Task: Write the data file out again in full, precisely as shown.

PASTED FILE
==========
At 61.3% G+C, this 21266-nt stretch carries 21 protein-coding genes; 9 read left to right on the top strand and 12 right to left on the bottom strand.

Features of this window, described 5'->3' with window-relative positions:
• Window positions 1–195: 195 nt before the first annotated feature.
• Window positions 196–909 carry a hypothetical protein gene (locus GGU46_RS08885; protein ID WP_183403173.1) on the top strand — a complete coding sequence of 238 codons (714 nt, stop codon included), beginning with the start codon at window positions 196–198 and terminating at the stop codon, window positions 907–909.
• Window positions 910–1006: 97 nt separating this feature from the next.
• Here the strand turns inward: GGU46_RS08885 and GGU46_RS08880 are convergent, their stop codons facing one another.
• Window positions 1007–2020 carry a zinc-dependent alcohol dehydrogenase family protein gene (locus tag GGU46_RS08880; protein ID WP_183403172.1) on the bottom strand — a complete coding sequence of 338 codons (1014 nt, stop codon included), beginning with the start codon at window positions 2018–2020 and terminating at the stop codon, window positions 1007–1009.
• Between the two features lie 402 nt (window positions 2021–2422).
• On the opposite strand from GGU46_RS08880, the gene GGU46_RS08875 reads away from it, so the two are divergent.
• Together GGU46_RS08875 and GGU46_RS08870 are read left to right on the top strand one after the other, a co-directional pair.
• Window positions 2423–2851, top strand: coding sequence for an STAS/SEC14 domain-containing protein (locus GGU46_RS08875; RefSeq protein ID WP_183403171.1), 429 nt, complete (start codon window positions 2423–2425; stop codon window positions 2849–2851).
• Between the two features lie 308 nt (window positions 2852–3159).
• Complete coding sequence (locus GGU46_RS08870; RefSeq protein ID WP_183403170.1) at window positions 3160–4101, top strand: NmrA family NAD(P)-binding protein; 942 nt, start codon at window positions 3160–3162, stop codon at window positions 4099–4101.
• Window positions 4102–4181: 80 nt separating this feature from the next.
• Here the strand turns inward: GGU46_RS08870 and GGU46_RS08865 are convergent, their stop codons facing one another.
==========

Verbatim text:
At 61.3% G+C, this 21266-nt stretch carries 21 protein-coding genes; 9 read left to right on the top strand and 12 right to left on the bottom strand.

Features of this window, described 5'->3' with window-relative positions:
• Window positions 1–195: 195 nt before the first annotated feature.
• Window positions 196–909 carry a hypothetical protein gene (locus GGU46_RS08885; protein ID WP_183403173.1) on the top strand — a complete coding sequence of 238 codons (714 nt, stop codon included), beginning with the start codon at window positions 196–198 and terminating at the stop codon, window positions 907–909.
• Window positions 910–1006: 97 nt separating this feature from the next.
• Here the strand turns inward: GGU46_RS08885 and GGU46_RS08880 are convergent, their stop codons facing one another.
• Window positions 1007–2020 carry a zinc-dependent alcohol dehydrogenase family protein gene (locus tag GGU46_RS08880; protein ID WP_183403172.1) on the bottom strand — a complete coding sequence of 338 codons (1014 nt, stop codon included), beginning with the start codon at window positions 2018–2020 and terminating at the stop codon, window positions 1007–1009.
• Between the two features lie 402 nt (window positions 2021–2422).
• On the opposite strand from GGU46_RS08880, the gene GGU46_RS08875 reads away from it, so the two are divergent.
• Together GGU46_RS08875 and GGU46_RS08870 are read left to right on the top strand one after the other, a co-directional pair.
• Window positions 2423–2851, top strand: coding sequence for an STAS/SEC14 domain-containing protein (locus GGU46_RS08875; RefSeq protein ID WP_183403171.1), 429 nt, complete (start codon window positions 2423–2425; stop codon window positions 2849–2851).
• Between the two features lie 308 nt (window positions 2852–3159).
• Complete coding sequence (locus GGU46_RS08870; RefSeq protein ID WP_183403170.1) at window positions 3160–4101, top strand: NmrA family NAD(P)-binding protein; 942 nt, start codon at window positions 3160–3162, stop codon at window positions 4099–4101.
• Window positions 4102–4181: 80 nt separating this feature from the next.
• Here the strand turns inward: GGU46_RS08870 and GGU46_RS08865 are convergent, their stop codons facing one another.